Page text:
The wisest of the other builders promptly scrapped their front-engined cars and shopped frantically for rear-engine designs. Those who resisted the trend, or who were tardy changing over, have found themselves up against it this year.

Two horrible examples may be cited. First, consider the Scarabs built by Lance Reventlow, son of the Wool-worth heiress Barbara Hutton. These were the first American Grand Prix cars to be seen in Europe since 1933. Completed a year behind schedule, they appeared at the very moment front-engined cars became passé. They were the handsomest cars in racing, but unfortunately they were among the slowest, and they failed to finish their only start—the Belgian Grand Prix.

Two weeks later both of Reventlow's cars developed bearing trouble in practice for the French Grand Prix. At this he decided to write them off and build, with all possible speed, a rear-engined model. If all goes well, it will be ready in time for the U.S. Grand Prix at Riverside, Calif. on December 12.

Next, take Italy's Enzo Ferrari. The most faithful and one of the most successful postwar manufacturers, Ferrari has failed so far to get the bugs out of his rear-engined car and is stuck with a stable of front-engined autos. These are not badly outclassed by the best British cars, but they are measurably inferior. It took phenomenal driving by California's Phil Hill to keep one on the tail of Brabham's leading Cooper for a good part of the Belgian Grand Prix, and by both Hill and Taffy von Trips to dispute the lead with Brabham in the French race. The builders of the British Lotuses and BRMs proved to be cannier than Reventlow and Ferrari. Between seasons both makes became rear-engined and, in consequence, serious threats to the Coopers.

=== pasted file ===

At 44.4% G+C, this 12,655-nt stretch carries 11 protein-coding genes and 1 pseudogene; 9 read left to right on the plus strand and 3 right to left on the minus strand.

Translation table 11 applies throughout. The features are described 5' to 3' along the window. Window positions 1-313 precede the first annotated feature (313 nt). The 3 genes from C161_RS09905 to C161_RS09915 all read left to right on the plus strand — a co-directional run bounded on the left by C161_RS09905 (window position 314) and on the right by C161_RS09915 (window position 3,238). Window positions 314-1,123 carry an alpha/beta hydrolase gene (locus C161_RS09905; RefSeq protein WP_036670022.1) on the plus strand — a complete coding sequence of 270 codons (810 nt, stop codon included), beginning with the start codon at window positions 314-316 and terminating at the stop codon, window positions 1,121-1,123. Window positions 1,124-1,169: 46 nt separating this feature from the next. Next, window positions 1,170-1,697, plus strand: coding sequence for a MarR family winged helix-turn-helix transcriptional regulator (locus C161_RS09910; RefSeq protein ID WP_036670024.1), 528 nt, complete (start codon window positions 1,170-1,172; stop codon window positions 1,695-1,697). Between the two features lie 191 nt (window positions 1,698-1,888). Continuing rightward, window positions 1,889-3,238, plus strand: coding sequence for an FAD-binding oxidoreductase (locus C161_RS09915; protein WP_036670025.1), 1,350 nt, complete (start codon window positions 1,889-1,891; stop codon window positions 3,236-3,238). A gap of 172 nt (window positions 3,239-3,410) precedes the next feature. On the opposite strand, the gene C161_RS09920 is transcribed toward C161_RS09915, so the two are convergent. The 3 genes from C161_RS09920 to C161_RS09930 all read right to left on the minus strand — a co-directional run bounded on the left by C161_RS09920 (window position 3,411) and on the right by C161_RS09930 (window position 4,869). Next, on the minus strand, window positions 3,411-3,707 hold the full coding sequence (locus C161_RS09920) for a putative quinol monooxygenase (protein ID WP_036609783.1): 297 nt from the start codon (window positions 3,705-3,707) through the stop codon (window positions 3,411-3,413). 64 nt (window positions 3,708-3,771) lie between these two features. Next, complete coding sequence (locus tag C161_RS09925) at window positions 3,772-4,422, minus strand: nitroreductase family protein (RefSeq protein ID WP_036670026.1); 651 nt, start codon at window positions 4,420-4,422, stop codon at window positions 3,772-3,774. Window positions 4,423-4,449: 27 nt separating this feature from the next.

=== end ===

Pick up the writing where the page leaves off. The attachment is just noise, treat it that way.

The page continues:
Cooper himself did not stand still. He further reduced in size his already small racer and replaced the old four-speed gearbox with a five-speed box. As usual Cooper fitted out the cars in his two small brick shops in Surbiton, a suburb of London, and as usual his driving aces had an important hand in their preparation. Both Brabham, the 34-year-old Australian, and Bruce McLaren, a 23-year-old New Zealander, are savvy mechanics.

In London, Cooper's greatest rival, Colin Chapman, produced a rear-engined Lotus that looks like a big cigar on wheels. All of this year's Grand Prix cars have their weird aspects, but Chapman's baby is the most bizarre. The driver's torso projects up and out of it as though he were sitting in a canoe. It is an amazingly light car, weighing only 900 pounds (to 1,000 for the Cooper), and it is powered by a Coventry Climax engine identical to the Coopers.

"We went to rear engines," Chapman says, "because they make the cars very much easier to build, they remove some handling problems, and they eliminate the power losses we were having last year."

The bulk of an engine prevents the streamlining of a front-engined car beyond a certain point. Reventlow laid the Scarab's engine on its side but still couldn't match Cooper's or Lotus' aerodynamic shape. With lower wind resistance, rear-engined cars go faster and handle better and therefore give drivers more confidence while tiring them less.